No Turbo? No Problem. Make a Non-Turbo Faster.

Normally-Aspirated Volvo Owners, You've Got Choices

Normally-Aspirated Volvo Owners, You’ve Got Choices

Lucky of ARD tells us exactly what NA owners can do to make their Volvos faster, a topic which has been asked in Volvo Forums as long as there have been NA Volvos and forums.

Much Love, Just no Turbo

This week I thought we’d take a fast forward into our Non turbo build that will be happening in the next few weeks. So many times non turbo owners jump on the forums and ask what they can do to improve performance and power and are met with the old stand by answer, “Sell it and buy a turbo”. While this advice may actually be well intentioned, and possibly the best option for a high powered build, there are still ways to improve the performance of these non turbo models. Our scheduled build is intended to be very approachable to the average owner with off the shelf parts and tuning of our 1995 Volvo 850. So let’s start by outlining the build and talk about what we can expect.

Image

First things first, not all non turbos are equal. With regard to the 850 chassis primarily there are two fuel systems used in the non turbo models. From 1993-1994 the LH 3.2 Fuel system was used and can be easily identified by the use of two ECU’s to control the engine, one for fueling and one for ignition. Later 1995 and up models used only one ECU as Volvo switched to Motronic engine management version 4.3. The earlier systems are harder to make gains with since the rudimentary LH system is not exactly brimming with technology that can be easily modified for power gains. So for the rest of this article we’ll focus on 1995 and later cars including the Denso fuel systems that were used in non turbo cars starting in 1999.

Image

Tuning I’ve started tuning the car already just to get a sense of how hard we can push the timing advance in stock form by simply taking advantage of the improved gasoline quality that is available day by day at your local gas pump. The added ethanol and other additives allow us to add as much as 6 degrees timing advance in spots on the ignition map. The fuel and ignition calibrations from a car that is nearly 20 years old are unsurprisingly out dated with respect to today’s fuel content and quality. This translates to a much peppier car coming of the line and down the midrange. With some added enrichment I think we can provide a very notable increase in power. Granted it won’t be quite as considerable as the 30-35 bhp we can so easily attain with tuning turbo models but should help scoot us down the quarter mile drag.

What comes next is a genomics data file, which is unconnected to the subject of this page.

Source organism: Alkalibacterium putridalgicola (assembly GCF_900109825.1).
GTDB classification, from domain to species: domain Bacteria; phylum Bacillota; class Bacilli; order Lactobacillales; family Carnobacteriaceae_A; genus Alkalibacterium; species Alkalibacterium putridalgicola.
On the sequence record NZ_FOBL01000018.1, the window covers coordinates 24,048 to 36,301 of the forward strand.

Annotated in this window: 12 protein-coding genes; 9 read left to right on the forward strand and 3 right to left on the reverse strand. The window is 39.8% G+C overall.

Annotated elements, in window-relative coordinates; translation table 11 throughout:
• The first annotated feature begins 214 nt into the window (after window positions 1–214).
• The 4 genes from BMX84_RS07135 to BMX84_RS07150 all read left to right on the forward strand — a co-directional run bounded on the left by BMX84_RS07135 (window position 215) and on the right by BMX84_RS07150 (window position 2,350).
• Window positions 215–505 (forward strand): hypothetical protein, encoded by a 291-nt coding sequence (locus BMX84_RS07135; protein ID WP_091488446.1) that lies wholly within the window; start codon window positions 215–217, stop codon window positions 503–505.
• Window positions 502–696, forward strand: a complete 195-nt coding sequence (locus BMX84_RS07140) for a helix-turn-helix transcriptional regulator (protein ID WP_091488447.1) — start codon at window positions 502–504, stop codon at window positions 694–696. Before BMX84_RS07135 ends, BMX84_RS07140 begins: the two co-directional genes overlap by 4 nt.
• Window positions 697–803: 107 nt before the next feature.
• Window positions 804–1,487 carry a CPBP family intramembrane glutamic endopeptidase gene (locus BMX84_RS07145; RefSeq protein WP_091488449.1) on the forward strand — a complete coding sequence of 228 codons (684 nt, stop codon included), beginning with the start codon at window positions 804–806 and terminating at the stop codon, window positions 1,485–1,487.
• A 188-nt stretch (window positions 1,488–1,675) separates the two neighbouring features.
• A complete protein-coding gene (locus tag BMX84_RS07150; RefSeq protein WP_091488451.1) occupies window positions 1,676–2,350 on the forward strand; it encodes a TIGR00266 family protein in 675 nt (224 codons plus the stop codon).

Image

Air intake The plan for the air intake is to swap out the original long runner 850 manifold for a shorter runner ME7 manifold from a later 1999+ car out fitted with a 70mm throttle body and K&N Shrouded intake. This along with some cam timing and tuning should bring the power band further up the rev range where it naturally tends to fall off. This is in hope to spread the power over a broader section of the RPM range which will help get us down the track more quickly. Shorter runners are more desirable for taking advantage of intake wave pulses at higher RPM’s which can promote dynamic cylinder filling that exceeds 100%. Sort of like turbocharging but without the turbo.

Image

Image

Exhaust For this one we’re going simple, high flow OBX header and a cat back system from the turbo cars as the piping is larger diameter and freer flowing.

Image

Ignition The folks at Eurosporttuning.com were kind enough to donate an MSD coil kit for our build. Thanks to Frank for offering to be a part of this! We’re running Bosch Motorsports plugs even though these are overkill for this setup, but they needed replaced and we had them on hand J The remainder of our Stage 0 maintenance has all been completed including cap/rotor and wires.

Image

Misc We’ll add on the ARD light weight crank pulley just to help shed as much unnecessary weight as we can as well as remove the 5lb resonance block under the center console (You can see the yellow weighted block in the picture below)

Image

We’ll leave the spare and jack in the boot since that’s an everyday item we all would normally travel with.

Image

We’ve got all our parts in hand and we’ll be heading to the track first though to get some baseline data on the car in stock form and also stock plus a tune. Then the following week it’s install time and all the go fast parts will be installed and tuned for, then we’re back to the track to see if we can make this little green monster go!

It’s Fast Friday #34.

Make a Non-Turbo Faster

Leave a Reply



Log In